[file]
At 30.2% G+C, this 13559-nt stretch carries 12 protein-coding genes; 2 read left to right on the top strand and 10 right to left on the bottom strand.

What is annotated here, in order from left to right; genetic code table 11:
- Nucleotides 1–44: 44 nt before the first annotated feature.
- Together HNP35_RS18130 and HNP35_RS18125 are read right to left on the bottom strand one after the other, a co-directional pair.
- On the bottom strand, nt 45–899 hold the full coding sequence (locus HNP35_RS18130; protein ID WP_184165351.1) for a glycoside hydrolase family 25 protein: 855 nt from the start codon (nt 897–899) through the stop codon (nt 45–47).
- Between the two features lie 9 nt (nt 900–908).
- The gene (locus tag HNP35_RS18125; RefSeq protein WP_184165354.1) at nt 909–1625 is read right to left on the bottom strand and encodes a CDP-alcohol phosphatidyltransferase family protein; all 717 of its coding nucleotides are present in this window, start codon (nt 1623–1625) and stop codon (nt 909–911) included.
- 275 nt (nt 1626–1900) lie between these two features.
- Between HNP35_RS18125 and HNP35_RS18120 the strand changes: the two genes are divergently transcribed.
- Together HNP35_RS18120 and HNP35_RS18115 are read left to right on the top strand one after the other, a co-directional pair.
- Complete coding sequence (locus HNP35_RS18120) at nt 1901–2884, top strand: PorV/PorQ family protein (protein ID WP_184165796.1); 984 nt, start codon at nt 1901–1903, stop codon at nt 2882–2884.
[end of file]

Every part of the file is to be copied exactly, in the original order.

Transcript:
At 30.2% G+C, this 13559-nt stretch carries 12 protein-coding genes; 2 read left to right on the top strand and 10 right to left on the bottom strand.

What is annotated here, in order from left to right; genetic code table 11:
- Nucleotides 1–44: 44 nt before the first annotated feature.
- Together HNP35_RS18130 and HNP35_RS18125 are read right to left on the bottom strand one after the other, a co-directional pair.
- On the bottom strand, nt 45–899 hold the full coding sequence (locus HNP35_RS18130; protein ID WP_184165351.1) for a glycoside hydrolase family 25 protein: 855 nt from the start codon (nt 897–899) through the stop codon (nt 45–47).
- Between the two features lie 9 nt (nt 900–908).
- The gene (locus tag HNP35_RS18125; RefSeq protein WP_184165354.1) at nt 909–1625 is read right to left on the bottom strand and encodes a CDP-alcohol phosphatidyltransferase family protein; all 717 of its coding nucleotides are present in this window, start codon (nt 1623–1625) and stop codon (nt 909–911) included.
- 275 nt (nt 1626–1900) lie between these two features.
- Between HNP35_RS18125 and HNP35_RS18120 the strand changes: the two genes are divergently transcribed.
- Together HNP35_RS18120 and HNP35_RS18115 are read left to right on the top strand one after the other, a co-directional pair.
- Complete coding sequence (locus HNP35_RS18120) at nt 1901–2884, top strand: PorV/PorQ family protein (protein ID WP_184165796.1); 984 nt, start codon at nt 1901–1903, stop codon at nt 2882–2884.